Images copyright T. Flemons 2006

Tensegrity is a created word blending tension and integrity. Based on the principles of tensegrity, our fascial matrix is considered an interconnected tensional network. No longer the idea that we are a stack of building blocks, research reveals bones and tissues make up a dynamic balance of compression (pushing forces) and tension (pulling forces) integrity. 

This tensegrity structure finely attunes and balances itself to its internal and external environment and distributes forces via multidimensional lines of tension to dissipate them throughout the matrix. Any force can influence and create adaptation to any part of the whole, from cells to the entire body through this global fascial network. 

Video presentation by Dr. Donald Ingber to high school students ... presenting tensegrity in architecture, nature and new evolutions in medical thought and design.

Dr. Stephen Levin originated the concept of Biotensegrity more than 30 years ago. He originally trained as an Orthopedic and Spine Surgeon and was formerly Clinical Associated Professor at Michigan State University and Howard University. He studied general systems theory with noted biologist, Timothy Allen, and now, retired from clinical practice, considers himself a 'Systems Biologist'. He has been closely allied with others working in the field of Design Science, emphasizing the work of Buckminster Fuller and its applications. He has written numerous papers that contribute to the understanding of how biological structures function like tensegrity structures.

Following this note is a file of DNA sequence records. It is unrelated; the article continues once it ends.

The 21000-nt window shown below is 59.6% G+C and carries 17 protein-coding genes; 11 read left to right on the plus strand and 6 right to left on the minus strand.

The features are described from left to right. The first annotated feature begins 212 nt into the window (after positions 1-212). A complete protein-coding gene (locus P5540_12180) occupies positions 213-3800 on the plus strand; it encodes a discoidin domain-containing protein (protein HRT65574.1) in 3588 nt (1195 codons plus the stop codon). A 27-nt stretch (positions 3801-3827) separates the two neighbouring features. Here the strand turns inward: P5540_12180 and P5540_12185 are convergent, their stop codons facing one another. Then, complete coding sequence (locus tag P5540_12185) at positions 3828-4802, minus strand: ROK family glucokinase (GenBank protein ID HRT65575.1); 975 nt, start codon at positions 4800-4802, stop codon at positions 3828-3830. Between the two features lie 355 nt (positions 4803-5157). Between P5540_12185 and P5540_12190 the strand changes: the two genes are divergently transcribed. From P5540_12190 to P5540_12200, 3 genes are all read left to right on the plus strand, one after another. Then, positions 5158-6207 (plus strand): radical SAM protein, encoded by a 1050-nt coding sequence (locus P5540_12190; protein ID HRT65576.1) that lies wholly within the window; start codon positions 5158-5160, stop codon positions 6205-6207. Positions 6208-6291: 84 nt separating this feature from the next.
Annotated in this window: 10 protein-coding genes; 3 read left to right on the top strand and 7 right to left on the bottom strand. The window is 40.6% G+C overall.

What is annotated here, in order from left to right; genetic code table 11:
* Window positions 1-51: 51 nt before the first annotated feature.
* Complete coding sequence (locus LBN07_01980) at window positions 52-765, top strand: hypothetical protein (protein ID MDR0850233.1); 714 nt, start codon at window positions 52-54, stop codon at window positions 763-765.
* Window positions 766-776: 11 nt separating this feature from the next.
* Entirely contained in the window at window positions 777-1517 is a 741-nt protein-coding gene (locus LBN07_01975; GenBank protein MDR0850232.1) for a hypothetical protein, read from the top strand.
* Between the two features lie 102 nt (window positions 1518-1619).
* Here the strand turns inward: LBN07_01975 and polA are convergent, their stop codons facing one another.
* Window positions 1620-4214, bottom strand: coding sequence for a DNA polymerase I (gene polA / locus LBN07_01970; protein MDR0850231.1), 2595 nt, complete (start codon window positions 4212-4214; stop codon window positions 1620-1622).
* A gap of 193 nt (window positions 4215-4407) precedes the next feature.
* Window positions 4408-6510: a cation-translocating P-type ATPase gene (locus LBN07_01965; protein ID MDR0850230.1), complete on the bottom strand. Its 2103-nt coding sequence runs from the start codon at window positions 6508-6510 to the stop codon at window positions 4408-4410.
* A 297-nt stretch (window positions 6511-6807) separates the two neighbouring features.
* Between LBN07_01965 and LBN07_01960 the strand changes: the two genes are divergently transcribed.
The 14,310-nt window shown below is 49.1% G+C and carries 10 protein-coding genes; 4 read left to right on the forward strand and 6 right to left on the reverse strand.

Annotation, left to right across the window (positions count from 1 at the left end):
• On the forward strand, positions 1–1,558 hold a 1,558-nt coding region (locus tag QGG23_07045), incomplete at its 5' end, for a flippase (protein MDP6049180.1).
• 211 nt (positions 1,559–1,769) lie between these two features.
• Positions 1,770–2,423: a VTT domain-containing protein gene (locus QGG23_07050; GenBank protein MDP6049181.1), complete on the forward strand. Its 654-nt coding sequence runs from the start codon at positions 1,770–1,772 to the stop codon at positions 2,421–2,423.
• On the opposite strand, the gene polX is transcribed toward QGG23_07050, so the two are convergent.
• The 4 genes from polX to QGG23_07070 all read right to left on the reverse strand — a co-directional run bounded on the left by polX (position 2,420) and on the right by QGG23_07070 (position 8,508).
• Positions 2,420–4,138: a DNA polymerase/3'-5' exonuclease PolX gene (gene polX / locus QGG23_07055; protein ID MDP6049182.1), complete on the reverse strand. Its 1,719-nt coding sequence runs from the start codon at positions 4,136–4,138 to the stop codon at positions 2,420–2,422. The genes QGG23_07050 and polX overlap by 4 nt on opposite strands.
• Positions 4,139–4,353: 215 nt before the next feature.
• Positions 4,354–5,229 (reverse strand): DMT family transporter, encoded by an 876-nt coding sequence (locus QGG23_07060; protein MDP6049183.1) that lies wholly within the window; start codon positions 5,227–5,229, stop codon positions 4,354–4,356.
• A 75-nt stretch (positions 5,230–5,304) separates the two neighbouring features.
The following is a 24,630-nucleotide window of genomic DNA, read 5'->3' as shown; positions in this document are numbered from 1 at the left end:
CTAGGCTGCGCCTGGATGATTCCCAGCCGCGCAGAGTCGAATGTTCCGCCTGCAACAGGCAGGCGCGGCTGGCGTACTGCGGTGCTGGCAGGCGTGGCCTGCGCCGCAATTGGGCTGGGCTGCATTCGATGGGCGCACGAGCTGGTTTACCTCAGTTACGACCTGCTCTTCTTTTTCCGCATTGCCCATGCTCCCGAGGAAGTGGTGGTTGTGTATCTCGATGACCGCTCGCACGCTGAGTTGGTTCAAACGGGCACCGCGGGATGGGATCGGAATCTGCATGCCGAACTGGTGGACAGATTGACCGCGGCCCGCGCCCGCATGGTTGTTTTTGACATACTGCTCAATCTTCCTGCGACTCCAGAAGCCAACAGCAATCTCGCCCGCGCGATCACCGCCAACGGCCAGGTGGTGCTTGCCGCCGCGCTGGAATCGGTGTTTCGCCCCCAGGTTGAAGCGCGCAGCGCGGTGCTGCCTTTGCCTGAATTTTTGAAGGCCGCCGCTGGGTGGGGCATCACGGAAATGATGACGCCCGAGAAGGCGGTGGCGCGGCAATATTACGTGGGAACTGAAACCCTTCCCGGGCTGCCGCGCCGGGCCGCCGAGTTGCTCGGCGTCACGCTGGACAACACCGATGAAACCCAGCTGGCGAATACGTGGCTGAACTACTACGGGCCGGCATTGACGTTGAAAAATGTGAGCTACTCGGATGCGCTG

This is from The Liberated Body podcast with Brooke Thomas interviewing Dr. Stephen Levin:

Brooke: For those unacquainted can you give us a simple, kind of nutshell definition of what biotensegrity is?

Stephen: Tensegrity is a word derived from tension and integrity which is a Buckminster Fuller term to indicate a continuous tension network. It's actually more than that. It's the compression elements of the structure are meshed within the tension elements so that the compression elements, the rods, the skeleton, do not press on one another.

A tensegrity requires at minimum three conditions to fit either Kenneth Snelson's or Buckminster Fuller's definition:

1. They are discontinuously connected, that is, they do not transfer compressive loads. In these domes it is the tension forces that travel along the outer edges of the struts that are continuous. Similarly, if anatomical structures operate as tensegrities, then in most orientations the bones do not pass a direct load across the joint– rather the tension members; ligaments, tendons, and fascia transfer loads and the bones float in this tension matrix.

2) All tensegrities are prestressed under tension; they are self–supporting and independent of gravity. But the weight of the structure also adds to the prestress. As you increase the weight load the tensegrity tightens and gets smaller. The heavier the structure is, the greater the tension, and the less the range of motion. This presents real design problems when trying to model living systems that have and use joints with multiple degrees of freedom.